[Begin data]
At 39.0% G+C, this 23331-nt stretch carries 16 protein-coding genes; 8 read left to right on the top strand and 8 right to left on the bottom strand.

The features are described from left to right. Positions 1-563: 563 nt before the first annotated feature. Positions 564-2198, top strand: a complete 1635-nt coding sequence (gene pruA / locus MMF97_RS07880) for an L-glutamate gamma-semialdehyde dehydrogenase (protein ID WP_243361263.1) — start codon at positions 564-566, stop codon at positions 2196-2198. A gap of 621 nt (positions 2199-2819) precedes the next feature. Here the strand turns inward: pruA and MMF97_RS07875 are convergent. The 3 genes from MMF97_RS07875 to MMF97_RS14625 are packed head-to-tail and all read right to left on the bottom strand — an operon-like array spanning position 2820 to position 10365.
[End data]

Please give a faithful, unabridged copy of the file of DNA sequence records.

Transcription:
At 39.0% G+C, this 23331-nt stretch carries 16 protein-coding genes; 8 read left to right on the top strand and 8 right to left on the bottom strand.

The features are described from left to right. Positions 1-563: 563 nt before the first annotated feature. Positions 564-2198, top strand: a complete 1635-nt coding sequence (gene pruA / locus MMF97_RS07880) for an L-glutamate gamma-semialdehyde dehydrogenase (protein ID WP_243361263.1) — start codon at positions 564-566, stop codon at positions 2196-2198. A gap of 621 nt (positions 2199-2819) precedes the next feature. Here the strand turns inward: pruA and MMF97_RS07875 are convergent. The 3 genes from MMF97_RS07875 to MMF97_RS14625 are packed head-to-tail and all read right to left on the bottom strand — an operon-like array spanning position 2820 to position 10365.